Niklas Gadatsch, Tobias Körner, Isabel Schnabel, Benjamin Weigert, 03 June 2015
There is a broad consensus that financial supervision ought to include a macroprudential perspective that focuses on the stability of the entire financial system. This column presents and critically evaluates the newly-created macroprudential framework in the Eurozone, with a particular focus on Germany. It argues that, while based on the right principles, the EU framework grants supervisors a high degree of discretion that entails the risk of limited commitment and excessive fine-tuning. Further, monetary policy should not ignore financial stability considerations and expect macroprudential policy to do the job alone.
Francesco D'Acunto, Marcel Prokopczuk, Michael Weber, 26 February 2015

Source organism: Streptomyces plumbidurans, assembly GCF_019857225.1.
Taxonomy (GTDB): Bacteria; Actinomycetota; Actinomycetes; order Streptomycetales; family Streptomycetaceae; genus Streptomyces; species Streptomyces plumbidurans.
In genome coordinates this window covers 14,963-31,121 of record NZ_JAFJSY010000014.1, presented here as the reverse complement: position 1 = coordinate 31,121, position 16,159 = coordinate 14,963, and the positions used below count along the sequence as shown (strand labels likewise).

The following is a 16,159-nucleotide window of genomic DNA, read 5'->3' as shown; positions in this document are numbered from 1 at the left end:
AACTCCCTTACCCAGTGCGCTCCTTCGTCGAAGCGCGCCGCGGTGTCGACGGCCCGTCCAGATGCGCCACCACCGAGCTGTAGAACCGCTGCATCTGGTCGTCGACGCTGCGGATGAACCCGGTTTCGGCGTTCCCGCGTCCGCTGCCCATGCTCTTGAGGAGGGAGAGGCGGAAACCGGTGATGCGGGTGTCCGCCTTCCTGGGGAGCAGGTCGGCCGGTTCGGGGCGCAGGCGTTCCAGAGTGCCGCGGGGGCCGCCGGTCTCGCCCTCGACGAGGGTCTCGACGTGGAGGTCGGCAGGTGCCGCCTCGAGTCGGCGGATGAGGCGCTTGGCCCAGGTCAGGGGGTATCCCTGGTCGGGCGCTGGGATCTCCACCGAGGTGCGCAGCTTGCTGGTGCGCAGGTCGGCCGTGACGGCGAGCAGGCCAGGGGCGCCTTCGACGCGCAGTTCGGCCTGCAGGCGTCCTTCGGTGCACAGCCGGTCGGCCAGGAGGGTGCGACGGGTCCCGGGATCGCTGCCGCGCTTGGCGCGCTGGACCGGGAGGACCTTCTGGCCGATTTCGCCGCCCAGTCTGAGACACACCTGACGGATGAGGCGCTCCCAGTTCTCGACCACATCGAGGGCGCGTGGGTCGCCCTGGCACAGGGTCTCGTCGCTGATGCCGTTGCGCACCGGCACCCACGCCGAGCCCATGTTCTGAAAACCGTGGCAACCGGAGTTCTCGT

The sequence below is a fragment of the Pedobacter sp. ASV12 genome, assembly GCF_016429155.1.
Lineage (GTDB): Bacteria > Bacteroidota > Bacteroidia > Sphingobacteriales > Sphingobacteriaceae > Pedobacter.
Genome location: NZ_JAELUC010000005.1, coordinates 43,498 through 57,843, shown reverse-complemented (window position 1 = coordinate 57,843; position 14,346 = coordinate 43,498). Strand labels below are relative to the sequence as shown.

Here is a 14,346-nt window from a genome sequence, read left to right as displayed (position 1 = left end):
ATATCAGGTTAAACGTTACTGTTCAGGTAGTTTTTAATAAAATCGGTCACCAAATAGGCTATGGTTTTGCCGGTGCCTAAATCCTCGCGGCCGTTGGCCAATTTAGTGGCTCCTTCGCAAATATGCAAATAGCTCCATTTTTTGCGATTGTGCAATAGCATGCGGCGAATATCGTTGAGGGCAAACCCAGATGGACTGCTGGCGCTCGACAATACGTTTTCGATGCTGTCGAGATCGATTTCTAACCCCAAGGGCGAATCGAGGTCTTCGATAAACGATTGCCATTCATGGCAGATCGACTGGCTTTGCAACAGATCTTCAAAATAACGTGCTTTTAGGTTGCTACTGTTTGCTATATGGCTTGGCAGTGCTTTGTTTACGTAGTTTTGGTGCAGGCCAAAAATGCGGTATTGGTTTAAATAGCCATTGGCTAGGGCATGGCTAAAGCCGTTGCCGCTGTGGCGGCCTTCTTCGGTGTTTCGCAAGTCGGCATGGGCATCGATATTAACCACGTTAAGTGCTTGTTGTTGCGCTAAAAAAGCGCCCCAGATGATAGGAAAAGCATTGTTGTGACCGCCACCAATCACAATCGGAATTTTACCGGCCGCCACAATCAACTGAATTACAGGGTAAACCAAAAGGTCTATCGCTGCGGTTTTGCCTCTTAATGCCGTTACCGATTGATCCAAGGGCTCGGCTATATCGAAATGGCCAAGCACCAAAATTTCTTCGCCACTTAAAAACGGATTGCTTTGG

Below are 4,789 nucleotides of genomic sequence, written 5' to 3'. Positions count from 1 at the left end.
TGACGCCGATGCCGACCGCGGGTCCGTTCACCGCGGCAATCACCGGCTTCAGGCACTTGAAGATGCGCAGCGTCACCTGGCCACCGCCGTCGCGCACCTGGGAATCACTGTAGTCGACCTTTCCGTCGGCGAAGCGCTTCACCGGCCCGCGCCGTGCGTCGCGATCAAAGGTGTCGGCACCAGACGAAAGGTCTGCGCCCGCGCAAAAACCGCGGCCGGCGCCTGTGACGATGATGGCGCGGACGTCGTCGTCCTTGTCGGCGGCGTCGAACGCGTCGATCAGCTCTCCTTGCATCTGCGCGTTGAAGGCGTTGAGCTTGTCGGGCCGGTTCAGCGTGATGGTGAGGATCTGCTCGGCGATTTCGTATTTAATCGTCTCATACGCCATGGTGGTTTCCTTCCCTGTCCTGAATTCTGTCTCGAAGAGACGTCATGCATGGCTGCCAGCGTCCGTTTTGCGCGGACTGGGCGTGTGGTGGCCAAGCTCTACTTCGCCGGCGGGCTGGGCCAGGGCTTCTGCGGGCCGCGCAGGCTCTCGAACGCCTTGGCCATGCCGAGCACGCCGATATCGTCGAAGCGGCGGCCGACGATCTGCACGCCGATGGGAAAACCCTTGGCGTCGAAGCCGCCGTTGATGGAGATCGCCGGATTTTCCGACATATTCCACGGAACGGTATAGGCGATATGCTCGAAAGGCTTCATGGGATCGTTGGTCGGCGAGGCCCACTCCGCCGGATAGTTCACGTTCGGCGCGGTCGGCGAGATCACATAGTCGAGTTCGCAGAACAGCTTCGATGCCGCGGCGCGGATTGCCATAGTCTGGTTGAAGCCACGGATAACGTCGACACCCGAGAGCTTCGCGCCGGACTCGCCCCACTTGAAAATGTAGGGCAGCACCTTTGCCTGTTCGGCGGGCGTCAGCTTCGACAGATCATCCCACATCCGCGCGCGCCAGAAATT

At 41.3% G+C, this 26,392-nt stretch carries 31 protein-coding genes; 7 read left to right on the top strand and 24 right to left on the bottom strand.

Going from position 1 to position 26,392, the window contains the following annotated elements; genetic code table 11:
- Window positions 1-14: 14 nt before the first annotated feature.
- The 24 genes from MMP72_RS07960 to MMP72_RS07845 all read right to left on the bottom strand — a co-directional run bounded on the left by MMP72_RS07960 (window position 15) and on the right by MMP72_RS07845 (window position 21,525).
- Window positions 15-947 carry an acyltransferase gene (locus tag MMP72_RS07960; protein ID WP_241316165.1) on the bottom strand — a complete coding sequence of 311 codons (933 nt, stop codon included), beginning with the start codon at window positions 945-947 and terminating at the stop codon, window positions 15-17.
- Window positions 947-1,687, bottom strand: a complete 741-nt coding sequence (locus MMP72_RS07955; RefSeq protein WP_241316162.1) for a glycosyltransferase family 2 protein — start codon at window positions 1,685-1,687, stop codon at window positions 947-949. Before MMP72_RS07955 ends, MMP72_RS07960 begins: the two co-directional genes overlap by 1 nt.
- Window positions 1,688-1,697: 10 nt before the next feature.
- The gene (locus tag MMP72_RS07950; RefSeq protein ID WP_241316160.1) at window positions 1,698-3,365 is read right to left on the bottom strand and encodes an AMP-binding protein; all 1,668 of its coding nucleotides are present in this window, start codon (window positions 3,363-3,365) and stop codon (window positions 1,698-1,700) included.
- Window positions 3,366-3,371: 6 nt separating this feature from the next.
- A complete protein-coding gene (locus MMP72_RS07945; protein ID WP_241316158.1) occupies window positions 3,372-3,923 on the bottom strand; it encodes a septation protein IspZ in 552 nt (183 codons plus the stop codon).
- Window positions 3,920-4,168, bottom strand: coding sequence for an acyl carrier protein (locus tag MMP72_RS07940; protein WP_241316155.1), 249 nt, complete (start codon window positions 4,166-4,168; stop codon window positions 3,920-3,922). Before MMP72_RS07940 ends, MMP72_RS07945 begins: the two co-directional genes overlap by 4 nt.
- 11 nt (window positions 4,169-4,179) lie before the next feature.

Discrimination can be costly for both victims and perpetrators. This column uses the variation of historical Jewish persecution across German counties to proxy for localised distrust in financial markets. Persecution reduces the average stock market participation rate of households by 7.5%–12%. This striking effect is stable over time, across cohorts, and across education levels. The effect survives when comparing only geographically close counties. It suggests that the persecution of minorities may negatively affect societal wealth even far into the future through the channel of intergenerationally transmitted investment norms.
Philip Jung, Moritz Kuhn, 04 February 2015